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regular-article-logo Sunday, 14 April 2024

Health cash hits Punjab name wall

Centre accuses state govt of naming jointly funded health and wellness centres as 'Aam Aadmi Clinics'

G.S. Mudur New Delhi Published 22.02.23, 03:12 AM
Punjab CM Bhagwant Mann

Punjab CM Bhagwant Mann

The Union health ministry has threatened to stop the flow of central health funds to Punjab, accusing the Aam Aadmi Party-led state of naming jointly funded health and wellness centres as “Aam Aadmi Clinics” and breaching guidelines on the buildings’ colours and other façade features.

The ministry said Punjab had “vitiated the spirit” and “defaulted on its commitment” to the Ayushman Bharat Health and Wellness Centre, a scheme launched in April 2018 to provide diagnostic, clinical and preventive health services through a nationwide network of 150,000 clinics.

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The clinics — funded under the National Health Mission with 60 per cent from the Centre and 40 per cent from states — are also expected to adhere to guidelines in an 80-page document titled “Façade Branding for Health and Wellness Centres”.

A senior health ministry official, in a letter to the Punjab health department, has said the state has “violated provisions” of the Centre-state pact on health and wellness centres under the NHM, “therefore releases to the state under NHM do not appear feasible”.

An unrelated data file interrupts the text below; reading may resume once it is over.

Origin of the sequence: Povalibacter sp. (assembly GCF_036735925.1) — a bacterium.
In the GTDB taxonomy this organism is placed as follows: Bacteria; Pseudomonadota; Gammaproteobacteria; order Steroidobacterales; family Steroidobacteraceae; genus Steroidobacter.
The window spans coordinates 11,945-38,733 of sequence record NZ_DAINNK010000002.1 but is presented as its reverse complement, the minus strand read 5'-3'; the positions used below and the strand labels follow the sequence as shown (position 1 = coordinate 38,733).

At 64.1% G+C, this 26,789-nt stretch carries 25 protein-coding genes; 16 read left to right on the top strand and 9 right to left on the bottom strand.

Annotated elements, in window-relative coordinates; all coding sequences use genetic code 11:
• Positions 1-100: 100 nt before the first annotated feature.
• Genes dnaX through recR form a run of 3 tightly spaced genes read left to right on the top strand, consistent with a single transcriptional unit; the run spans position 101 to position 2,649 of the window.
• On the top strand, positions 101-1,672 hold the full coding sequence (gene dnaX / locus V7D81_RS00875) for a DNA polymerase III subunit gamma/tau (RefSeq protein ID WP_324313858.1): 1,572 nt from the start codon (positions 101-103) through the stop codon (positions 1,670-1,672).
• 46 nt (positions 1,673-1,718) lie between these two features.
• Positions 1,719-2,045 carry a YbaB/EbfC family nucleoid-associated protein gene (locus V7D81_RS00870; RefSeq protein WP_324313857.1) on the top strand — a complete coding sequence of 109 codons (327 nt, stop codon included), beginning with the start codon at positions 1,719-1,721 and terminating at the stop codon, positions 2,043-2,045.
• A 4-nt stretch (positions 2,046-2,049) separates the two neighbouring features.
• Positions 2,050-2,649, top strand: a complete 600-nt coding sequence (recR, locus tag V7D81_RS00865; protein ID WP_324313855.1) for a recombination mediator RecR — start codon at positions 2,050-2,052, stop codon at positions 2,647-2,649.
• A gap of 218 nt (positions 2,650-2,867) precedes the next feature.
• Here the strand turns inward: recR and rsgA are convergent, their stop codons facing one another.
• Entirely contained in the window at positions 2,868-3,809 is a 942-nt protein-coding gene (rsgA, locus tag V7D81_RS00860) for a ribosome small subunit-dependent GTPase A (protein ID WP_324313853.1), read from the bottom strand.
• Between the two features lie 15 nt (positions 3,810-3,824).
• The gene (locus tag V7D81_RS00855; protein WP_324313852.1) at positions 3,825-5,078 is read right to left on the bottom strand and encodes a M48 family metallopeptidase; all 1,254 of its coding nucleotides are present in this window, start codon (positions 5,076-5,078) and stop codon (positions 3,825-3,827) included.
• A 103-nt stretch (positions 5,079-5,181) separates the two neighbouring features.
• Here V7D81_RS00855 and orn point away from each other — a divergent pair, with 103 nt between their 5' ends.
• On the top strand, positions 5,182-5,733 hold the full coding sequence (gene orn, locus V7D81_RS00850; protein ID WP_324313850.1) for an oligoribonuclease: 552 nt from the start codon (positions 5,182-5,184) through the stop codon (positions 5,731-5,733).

The ministry has accused Punjab of violating the pact by naming the health and wellness centres “Aam Aadmi Clinics”, a brand launched as Aam Aadmi Mohalla Clinics by the Arvind Kejriwal-led Aam Aadmi Party in Delhi in 2015.

The ministry has said Punjab has not followed the façade branding guidelines that require the clinics’ outer walls to be painted in yellow metal colour coded 7920, doors and windows painted in ethnic brown colour coded 8589 and use only the prescribed graphic designs.

The ministry said an amount of Rs 1,114 crore under the NHM had been approved for Punjab in the 60:40 ratio, of which Rs 438 crore had been released to the state. The state had also been provided with approvals for Rs Rs 410 crore and Rs 145 crore under other heads.

The ministry’s February 6 note to the state principal secretary for health, V.K. Meena, has set a February 28 deadline for the state to ensure the correct façade branding of urban and rural health and wellness centres. It had also written to Punjab on November 30, 2022, and January 25, 2023. Punjab health minister Balbir Singh — a former eye surgeon — said the state was implementing a “model healthcare system” that should be emulated elsewhere.

“We’re providing a healthcare system with assured presence of doctors, referral systems in place, and quality healthcare,” Singh told The Telegraph.

“We’re focussing on quality of healthcare services, the substance of healthcare — they’re objecting to building colours.”

Community medicine experts said the Centre’s demand on the state was an old argument based on the idea that if the Centre is funding a particular health scheme, the state should follow all the prescribed guidelines, including those involving nomenclature.

“But the health and wellness centres are jointly funded with 40 per cent from the state — and it could also be argued, in support of joint ownership of the scheme, that states should be given some flexibility,” said T. Sundararaman, former executive director of the National Health Resource Systems Centre, a unit of the Union health ministry.

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